JayhawkFan1985 5 years, 10 months ago

Actually, it is the county's job to engage in land use planning and has been for almost 100 years. The us supreme court has upheld this as a legitimate public purpose since 1922. Please remember that land development requires the extension of PUBLIC infrastructure. It is in the public interest to make sure the community develops in a reasonable way.

Don't just make stuff up. Actually know what you are talking about first.

no_thanks 5 years, 10 months ago

I should have said I don't believe the County should have the right to determine the best use of private property. They do have the right to enure the use does not infringe on ither property owners.

As for the socialism comment, land use planning is an attempt to centrally plan the direction of resources and/or economic activity to meet political ends. History is full of the failings of centrally planned economies, most of which were socialists countries. So, if it looks like a duck....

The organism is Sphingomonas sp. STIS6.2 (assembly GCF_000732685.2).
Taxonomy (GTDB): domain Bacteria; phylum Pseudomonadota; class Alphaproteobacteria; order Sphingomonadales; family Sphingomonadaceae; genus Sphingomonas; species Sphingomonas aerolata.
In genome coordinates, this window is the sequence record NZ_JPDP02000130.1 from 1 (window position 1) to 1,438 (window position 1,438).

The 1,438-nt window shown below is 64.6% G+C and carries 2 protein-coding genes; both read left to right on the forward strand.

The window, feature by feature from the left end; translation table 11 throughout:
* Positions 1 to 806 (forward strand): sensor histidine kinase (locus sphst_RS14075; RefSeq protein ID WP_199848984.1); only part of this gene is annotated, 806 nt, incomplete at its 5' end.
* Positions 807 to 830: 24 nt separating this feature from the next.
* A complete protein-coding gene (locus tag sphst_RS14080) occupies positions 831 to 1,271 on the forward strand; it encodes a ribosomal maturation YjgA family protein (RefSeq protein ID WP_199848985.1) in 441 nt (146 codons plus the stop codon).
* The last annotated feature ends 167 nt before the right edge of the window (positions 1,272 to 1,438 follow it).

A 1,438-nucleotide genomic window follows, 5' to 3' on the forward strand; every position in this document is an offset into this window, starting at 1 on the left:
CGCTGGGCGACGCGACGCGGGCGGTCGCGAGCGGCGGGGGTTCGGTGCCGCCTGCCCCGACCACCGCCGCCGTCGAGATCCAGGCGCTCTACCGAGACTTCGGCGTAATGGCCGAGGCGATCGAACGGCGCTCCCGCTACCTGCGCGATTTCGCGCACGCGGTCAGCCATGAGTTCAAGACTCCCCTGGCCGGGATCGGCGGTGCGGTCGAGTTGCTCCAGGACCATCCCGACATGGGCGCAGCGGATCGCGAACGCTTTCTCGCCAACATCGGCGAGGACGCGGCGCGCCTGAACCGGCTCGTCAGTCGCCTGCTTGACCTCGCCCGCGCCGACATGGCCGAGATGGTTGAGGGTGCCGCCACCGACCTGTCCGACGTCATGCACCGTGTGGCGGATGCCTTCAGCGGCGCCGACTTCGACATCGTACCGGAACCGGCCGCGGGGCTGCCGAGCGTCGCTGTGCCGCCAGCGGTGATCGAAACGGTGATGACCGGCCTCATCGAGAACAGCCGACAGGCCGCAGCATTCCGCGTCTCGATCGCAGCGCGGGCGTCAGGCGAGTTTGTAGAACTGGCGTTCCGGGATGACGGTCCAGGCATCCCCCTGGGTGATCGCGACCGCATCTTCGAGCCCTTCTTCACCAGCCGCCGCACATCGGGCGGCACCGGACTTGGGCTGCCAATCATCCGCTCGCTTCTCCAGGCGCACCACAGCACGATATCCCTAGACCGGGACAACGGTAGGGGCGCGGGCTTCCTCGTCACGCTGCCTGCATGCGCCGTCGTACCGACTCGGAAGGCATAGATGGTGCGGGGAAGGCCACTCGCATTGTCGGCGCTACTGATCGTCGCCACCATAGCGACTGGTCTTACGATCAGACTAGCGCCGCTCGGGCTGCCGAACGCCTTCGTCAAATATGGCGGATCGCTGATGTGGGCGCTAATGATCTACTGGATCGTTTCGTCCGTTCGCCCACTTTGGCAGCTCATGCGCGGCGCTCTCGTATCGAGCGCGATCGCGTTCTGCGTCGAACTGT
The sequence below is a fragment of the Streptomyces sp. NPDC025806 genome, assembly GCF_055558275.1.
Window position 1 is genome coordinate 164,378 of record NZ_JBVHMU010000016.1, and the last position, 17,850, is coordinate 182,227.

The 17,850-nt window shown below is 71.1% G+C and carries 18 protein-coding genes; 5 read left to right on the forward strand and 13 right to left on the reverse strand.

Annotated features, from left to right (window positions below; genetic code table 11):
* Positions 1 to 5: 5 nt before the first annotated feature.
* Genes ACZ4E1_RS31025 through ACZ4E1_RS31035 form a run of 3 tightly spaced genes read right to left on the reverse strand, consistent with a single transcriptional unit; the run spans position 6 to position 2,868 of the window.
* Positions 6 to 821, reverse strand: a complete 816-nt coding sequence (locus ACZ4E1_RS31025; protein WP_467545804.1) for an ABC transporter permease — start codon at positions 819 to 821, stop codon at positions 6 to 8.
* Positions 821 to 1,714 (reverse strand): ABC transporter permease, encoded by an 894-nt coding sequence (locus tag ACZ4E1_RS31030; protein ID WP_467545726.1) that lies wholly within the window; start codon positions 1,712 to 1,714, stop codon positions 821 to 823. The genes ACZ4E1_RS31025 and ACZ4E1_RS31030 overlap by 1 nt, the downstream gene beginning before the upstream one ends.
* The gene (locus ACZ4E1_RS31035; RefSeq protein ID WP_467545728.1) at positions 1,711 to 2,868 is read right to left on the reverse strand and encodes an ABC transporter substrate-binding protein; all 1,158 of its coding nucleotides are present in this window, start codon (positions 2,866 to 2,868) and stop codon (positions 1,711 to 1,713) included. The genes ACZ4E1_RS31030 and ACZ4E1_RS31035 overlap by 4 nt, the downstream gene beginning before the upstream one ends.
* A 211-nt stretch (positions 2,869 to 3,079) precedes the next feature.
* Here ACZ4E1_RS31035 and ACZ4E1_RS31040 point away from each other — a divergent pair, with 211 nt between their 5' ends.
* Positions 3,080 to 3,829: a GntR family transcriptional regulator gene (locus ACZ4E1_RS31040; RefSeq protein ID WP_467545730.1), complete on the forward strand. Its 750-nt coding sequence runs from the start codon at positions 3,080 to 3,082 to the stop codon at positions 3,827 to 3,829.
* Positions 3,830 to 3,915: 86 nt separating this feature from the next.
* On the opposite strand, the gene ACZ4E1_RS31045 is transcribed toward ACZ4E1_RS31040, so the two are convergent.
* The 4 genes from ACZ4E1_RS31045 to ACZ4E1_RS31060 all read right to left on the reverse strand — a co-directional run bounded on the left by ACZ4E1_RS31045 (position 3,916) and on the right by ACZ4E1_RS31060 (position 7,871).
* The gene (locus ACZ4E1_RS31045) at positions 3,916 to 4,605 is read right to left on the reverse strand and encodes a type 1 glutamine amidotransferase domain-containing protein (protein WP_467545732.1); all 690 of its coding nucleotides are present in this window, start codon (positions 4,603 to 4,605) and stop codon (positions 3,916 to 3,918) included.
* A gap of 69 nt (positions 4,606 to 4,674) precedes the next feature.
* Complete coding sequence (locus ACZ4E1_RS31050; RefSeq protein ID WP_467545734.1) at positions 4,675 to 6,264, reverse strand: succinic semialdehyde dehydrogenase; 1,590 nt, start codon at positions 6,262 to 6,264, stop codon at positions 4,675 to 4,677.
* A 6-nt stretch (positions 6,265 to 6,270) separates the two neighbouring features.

JayhawkFan1985 5 years, 10 months ago

Land use planning is not socialism. Again you are making this up or you have been misinformed by someone who did. It was the US department of Commerce that proposed model legislation for state governments to adopt authorizing land use planning and zoning. The commerce department did this at the encouragement of private businesses, you know the so called job creators, to protect and enhance their property rights.

no_thanks 5 years, 10 months ago

I concur with your sentiment about why businesses approached the Commerce Department, but planning today isn't about preserving prime ag ground or directing growth to one area of town, it is about limiting competition.

headdoctor 5 years, 10 months ago

That North West area has been made a joke first by the City with Horizon 2020 and now by the County Commissioners. I am very tired of the development direction being controlled by a hand full of people that are basically wanting to protect their own ideas of land use or investments and especially those who want to shape the development so their land is the primary option.